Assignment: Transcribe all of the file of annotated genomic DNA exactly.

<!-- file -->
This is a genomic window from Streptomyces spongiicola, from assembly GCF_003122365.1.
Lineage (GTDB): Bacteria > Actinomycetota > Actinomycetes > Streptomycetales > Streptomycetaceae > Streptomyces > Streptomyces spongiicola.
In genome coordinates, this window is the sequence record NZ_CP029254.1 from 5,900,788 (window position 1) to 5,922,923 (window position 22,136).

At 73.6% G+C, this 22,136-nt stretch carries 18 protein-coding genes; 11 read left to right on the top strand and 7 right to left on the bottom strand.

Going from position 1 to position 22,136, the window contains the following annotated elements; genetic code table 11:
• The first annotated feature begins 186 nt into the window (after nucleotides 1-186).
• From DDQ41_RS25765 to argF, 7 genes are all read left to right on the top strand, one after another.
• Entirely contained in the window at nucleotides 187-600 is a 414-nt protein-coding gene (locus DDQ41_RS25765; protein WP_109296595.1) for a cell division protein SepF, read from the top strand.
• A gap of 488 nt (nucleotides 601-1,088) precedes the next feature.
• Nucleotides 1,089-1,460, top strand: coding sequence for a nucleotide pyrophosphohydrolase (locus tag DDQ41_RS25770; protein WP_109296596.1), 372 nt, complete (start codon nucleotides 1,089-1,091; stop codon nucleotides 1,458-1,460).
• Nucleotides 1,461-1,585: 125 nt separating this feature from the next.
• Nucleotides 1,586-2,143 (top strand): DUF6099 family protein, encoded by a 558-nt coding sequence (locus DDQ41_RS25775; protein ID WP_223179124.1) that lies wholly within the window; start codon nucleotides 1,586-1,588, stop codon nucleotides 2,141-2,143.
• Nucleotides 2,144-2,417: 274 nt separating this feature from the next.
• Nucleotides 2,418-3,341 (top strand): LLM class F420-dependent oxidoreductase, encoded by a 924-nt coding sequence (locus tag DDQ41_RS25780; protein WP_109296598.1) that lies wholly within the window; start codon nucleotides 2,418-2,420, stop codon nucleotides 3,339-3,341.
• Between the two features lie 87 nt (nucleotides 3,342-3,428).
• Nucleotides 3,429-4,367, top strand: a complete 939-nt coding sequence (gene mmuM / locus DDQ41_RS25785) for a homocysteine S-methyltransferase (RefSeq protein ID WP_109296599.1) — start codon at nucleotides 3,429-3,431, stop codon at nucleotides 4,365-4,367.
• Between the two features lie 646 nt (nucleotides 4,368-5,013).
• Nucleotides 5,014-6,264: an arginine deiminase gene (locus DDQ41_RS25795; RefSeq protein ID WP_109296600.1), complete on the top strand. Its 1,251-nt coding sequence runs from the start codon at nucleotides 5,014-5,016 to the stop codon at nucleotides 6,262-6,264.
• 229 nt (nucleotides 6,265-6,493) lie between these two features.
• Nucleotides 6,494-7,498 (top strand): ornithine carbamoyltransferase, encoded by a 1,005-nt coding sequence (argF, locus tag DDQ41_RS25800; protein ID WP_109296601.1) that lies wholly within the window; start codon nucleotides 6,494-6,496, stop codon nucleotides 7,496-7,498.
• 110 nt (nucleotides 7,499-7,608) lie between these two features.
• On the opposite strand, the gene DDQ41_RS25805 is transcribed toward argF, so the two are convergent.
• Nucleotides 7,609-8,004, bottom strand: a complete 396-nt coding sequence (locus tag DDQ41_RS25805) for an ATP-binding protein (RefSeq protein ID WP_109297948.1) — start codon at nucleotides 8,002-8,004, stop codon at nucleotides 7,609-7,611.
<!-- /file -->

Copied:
This is a genomic window from Streptomyces spongiicola, from assembly GCF_003122365.1.
Lineage (GTDB): Bacteria > Actinomycetota > Actinomycetes > Streptomycetales > Streptomycetaceae > Streptomyces > Streptomyces spongiicola.
In genome coordinates, this window is the sequence record NZ_CP029254.1 from 5,900,788 (window position 1) to 5,922,923 (window position 22,136).

At 73.6% G+C, this 22,136-nt stretch carries 18 protein-coding genes; 11 read left to right on the top strand and 7 right to left on the bottom strand.

Going from position 1 to position 22,136, the window contains the following annotated elements; genetic code table 11:
• The first annotated feature begins 186 nt into the window (after nucleotides 1-186).
• From DDQ41_RS25765 to argF, 7 genes are all read left to right on the top strand, one after another.
• Entirely contained in the window at nucleotides 187-600 is a 414-nt protein-coding gene (locus DDQ41_RS25765; protein WP_109296595.1) for a cell division protein SepF, read from the top strand.
• A gap of 488 nt (nucleotides 601-1,088) precedes the next feature.
• Nucleotides 1,089-1,460, top strand: coding sequence for a nucleotide pyrophosphohydrolase (locus tag DDQ41_RS25770; protein WP_109296596.1), 372 nt, complete (start codon nucleotides 1,089-1,091; stop codon nucleotides 1,458-1,460).
• Nucleotides 1,461-1,585: 125 nt separating this feature from the next.
• Nucleotides 1,586-2,143 (top strand): DUF6099 family protein, encoded by a 558-nt coding sequence (locus DDQ41_RS25775; protein ID WP_223179124.1) that lies wholly within the window; start codon nucleotides 1,586-1,588, stop codon nucleotides 2,141-2,143.
• Nucleotides 2,144-2,417: 274 nt separating this feature from the next.
• Nucleotides 2,418-3,341 (top strand): LLM class F420-dependent oxidoreductase, encoded by a 924-nt coding sequence (locus tag DDQ41_RS25780; protein WP_109296598.1) that lies wholly within the window; start codon nucleotides 2,418-2,420, stop codon nucleotides 3,339-3,341.
• Between the two features lie 87 nt (nucleotides 3,342-3,428).
• Nucleotides 3,429-4,367, top strand: a complete 939-nt coding sequence (gene mmuM / locus DDQ41_RS25785) for a homocysteine S-methyltransferase (RefSeq protein ID WP_109296599.1) — start codon at nucleotides 3,429-3,431, stop codon at nucleotides 4,365-4,367.
• Between the two features lie 646 nt (nucleotides 4,368-5,013).
• Nucleotides 5,014-6,264: an arginine deiminase gene (locus DDQ41_RS25795; RefSeq protein ID WP_109296600.1), complete on the top strand. Its 1,251-nt coding sequence runs from the start codon at nucleotides 5,014-5,016 to the stop codon at nucleotides 6,262-6,264.
• 229 nt (nucleotides 6,265-6,493) lie between these two features.
• Nucleotides 6,494-7,498 (top strand): ornithine carbamoyltransferase, encoded by a 1,005-nt coding sequence (argF, locus tag DDQ41_RS25800; protein ID WP_109296601.1) that lies wholly within the window; start codon nucleotides 6,494-6,496, stop codon nucleotides 7,496-7,498.
• 110 nt (nucleotides 7,499-7,608) lie between these two features.
• On the opposite strand, the gene DDQ41_RS25805 is transcribed toward argF, so the two are convergent.
• Nucleotides 7,609-8,004, bottom strand: a complete 396-nt coding sequence (locus tag DDQ41_RS25805) for an ATP-binding protein (RefSeq protein ID WP_109297948.1) — start codon at nucleotides 8,002-8,004, stop codon at nucleotides 7,609-7,611.